تغییر وضعیت استراحت جریان خون مغزی و اتصال آن در اسکیزوفرنی
|کد مقاله||سال انتشار||مقاله انگلیسی||ترجمه فارسی||تعداد کلمات|
|30241||2015||8 صفحه PDF||سفارش دهید||5330 کلمه|
Publisher : Elsevier - Science Direct (الزویر - ساینس دایرکت)
Journal : Journal of Psychiatric Research, Volume 63, April 2015, Pages 28–35
Small sample sizes and large inter-subject variations result in inconsistent findings in resting-state cerebral blood flow (CBF) in schizophrenia. The CBF connectivity alterations in schizophrenia remain unclear. Recently, three-dimensional pseudo-continuous arterial spin labeling (pcASL) imaging was performed to measure the resting-state CBF in 100 schizophrenia patients and 94 healthy comparison subjects. The normalized CBF was used to reduce the inter-subject variations. Both group comparisons in the CBF and correlations between the CBF alterations and clinical parameters were assessed. The CBF connectivity of the brain regions with regional CBF differences was also compared between the groups. Compared with the healthy controls, the schizophrenia patients exhibited increased CBF in the bilateral inferior temporal gyri, thalami and putamen and decreased CBF in the left insula and middle frontal gyrus and the bilateral anterior cingulate cortices and middle occipital gyri. In the schizophrenia patients, significant correlations were identified between the CBF and clinical parameters. Importantly, the schizophrenia patients exhibited CBF disconnections between the left thalamus and right medial superior frontal gyrus and between the left insula and left postcentral gyrus. Our results suggest that schizophrenia patients may exhibit both regional CBF abnormalities and deficits in CBF connectivity, which may underlie the clinical symptoms of schizophrenia.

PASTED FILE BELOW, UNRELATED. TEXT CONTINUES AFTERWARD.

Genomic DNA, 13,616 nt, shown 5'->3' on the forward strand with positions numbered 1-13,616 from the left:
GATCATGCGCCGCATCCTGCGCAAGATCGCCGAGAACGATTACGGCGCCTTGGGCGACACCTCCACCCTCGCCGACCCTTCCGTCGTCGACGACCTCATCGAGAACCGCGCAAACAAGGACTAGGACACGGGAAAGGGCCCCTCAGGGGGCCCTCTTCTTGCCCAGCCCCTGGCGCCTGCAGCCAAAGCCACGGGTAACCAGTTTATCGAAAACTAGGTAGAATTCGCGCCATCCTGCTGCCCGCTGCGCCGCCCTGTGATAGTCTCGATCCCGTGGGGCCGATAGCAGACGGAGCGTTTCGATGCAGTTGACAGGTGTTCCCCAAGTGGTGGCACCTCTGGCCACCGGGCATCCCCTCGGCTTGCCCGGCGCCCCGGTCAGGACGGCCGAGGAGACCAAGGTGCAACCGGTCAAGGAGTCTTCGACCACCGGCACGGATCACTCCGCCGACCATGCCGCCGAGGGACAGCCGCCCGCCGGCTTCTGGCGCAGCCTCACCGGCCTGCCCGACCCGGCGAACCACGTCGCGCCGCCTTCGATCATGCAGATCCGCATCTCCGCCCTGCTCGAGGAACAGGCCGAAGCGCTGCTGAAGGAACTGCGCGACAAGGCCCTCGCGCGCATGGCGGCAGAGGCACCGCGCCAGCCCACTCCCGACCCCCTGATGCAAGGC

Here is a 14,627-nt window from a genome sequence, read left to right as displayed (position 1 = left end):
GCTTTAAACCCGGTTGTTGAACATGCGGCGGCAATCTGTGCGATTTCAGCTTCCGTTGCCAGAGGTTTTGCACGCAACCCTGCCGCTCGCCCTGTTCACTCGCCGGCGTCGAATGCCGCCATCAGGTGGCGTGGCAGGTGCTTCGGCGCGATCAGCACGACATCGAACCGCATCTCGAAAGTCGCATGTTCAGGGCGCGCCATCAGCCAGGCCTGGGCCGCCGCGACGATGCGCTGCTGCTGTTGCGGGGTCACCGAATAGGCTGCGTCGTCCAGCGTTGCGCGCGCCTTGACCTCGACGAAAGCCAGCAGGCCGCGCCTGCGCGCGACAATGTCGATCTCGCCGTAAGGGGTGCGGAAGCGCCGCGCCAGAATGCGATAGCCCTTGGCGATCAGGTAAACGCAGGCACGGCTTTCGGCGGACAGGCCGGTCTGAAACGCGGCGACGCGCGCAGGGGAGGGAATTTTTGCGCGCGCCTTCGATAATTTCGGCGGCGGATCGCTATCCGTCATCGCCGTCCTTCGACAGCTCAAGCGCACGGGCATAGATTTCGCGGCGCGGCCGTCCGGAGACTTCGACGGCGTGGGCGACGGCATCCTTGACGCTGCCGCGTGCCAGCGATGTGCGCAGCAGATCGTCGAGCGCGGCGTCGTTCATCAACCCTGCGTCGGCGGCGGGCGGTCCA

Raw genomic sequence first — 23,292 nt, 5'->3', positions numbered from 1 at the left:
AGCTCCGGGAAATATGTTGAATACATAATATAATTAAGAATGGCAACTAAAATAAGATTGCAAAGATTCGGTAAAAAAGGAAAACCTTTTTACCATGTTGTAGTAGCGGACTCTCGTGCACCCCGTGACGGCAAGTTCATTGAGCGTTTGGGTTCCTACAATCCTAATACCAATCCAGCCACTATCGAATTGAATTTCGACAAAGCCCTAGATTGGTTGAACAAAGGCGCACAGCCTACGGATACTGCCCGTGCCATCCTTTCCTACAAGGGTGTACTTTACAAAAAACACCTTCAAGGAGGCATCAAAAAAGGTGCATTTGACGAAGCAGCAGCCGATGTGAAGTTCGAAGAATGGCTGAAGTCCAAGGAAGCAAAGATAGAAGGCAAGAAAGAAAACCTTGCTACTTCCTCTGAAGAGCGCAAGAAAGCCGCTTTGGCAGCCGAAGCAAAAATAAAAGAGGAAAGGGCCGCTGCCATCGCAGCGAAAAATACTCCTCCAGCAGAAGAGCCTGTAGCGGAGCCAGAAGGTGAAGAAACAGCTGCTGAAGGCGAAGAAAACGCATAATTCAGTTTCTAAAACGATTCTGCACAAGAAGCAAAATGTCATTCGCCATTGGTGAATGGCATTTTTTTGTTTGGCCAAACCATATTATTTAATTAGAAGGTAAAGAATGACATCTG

Schizophrenia is a common and severe brain disorder characterized by abnormal mental activities and disturbed behaviors (Lewis and Lieberman, 2000). It has been associated with alterations in resting-state cerebral blood flow (CBF). Positron emission tomography (PET) and single photon emission computerized tomography (SPECT) have traditionally been used to measure CBF changes in schizophrenia. Patients have exhibited increased or decreased resting-state CBF in multiple brain regions, especially the prefrontal cortex (Andreasen et al., 1997, Catafau et al., 1994, Kanahara et al., 2013, Kanahara et al., 2009, Kawasaki et al., 1993, Malaspina et al., 2004, Mathew et al., 1988, Rubin et al., 1994 and Weinberger et al., 1986). Moreover, several resting-state CBF alterations have been associated with the core clinical symptoms of schizophrenia (Lahti et al., 2006 and Yuasa et al., 1995). However, PET and SPECT techniques require the use of invasive radioactive tracers, which limits repeated examinations. The other limitations of the two techniques include the time-consuming, expensive image acquisition and low spatial resolution. With the advantages of a noninvasive nature and short acquisition time, arterial spin labeling (ASL) magnetic resonance imaging (MRI) provides an alternative approach to the measurement of resting-state CBF using magnetically labeled arterial blood water as an endogenous tracer (Detre et al., 1992). Using this technique, several studies have demonstrated resting-state CBF changes in schizophrenia (Liu et al., 2012, Pinkham et al., 2011, Scheef et al., 2010 and Walther et al., 2011), although one study failed to identify significant group differences (Horn et al., 2009). Furthermore, associations between the altered resting-state ASL-CBF and clinical symptoms have also been identified in schizophrenia (Pinkham et al., 2011). Although the decreased CBF in the frontal cortex has been repeatedly discerned in schizophrenia, the CBF changes in other brain regions differ largely across studies (Liu et al., 2012, Pinkham et al., 2011, Scheef et al., 2010 and Walther et al., 2011). The small sample size and large inter-subject variations may account for the inconsistent findings across investigations. Thus, studies that investigate normalized CBF to reduce inter-subject variations in a larger sample size are needed. As a reflection of neuronal activity, the regional CBFs of different brain regions are not independent. Instead, the CBFs of brain regions from the same functional network may change synchronously to fulfill the function of the network. In support of the hypothesis, the highest concurrent fluctuations in CBF have been identified between homologous cortical regions, and the functional network constructed by CBF connectivity exhibits similar network properties to the networks constructed by anatomical or functional connectivity (Melie-Garcia et al., 2013). Recently, using a group-level independent component analysis on ASL-CBF data, Kindler and colleagues have found increased CBF connectivity within the default-mode network (DMN) (Kindler et al., 2015). However, the CBF connectivity alterations outside the DMN in schizophrenia remain largely unknown. The first aim of this current study was to clarify the CBF alteration patterns in schizophrenia. We adopted a 3D pseudo-continuous arterial spin labeling (pcASL) technique that used fast spin echo acquisition and background suppression to provide robustness to motion and susceptibility artifacts and to improve the signal to noise ratio (SNR). We used normalized CBF to reduce the inter-subject difference and a large sample size (100 patients with schizophrenia and 94 healthy comparison subjects) to improve the statistical power. To exclude the effect of cortical atrophy on the CBF results, we also repeated the CBF comparisons after controlling for the regional gray matter volume (GMV). The second aim was to investigate the associations between CBF alterations and clinical parameters. The final aim was to test whether the brain regions with altered CBF also exhibited CBF connectivity changes in schizophrenia.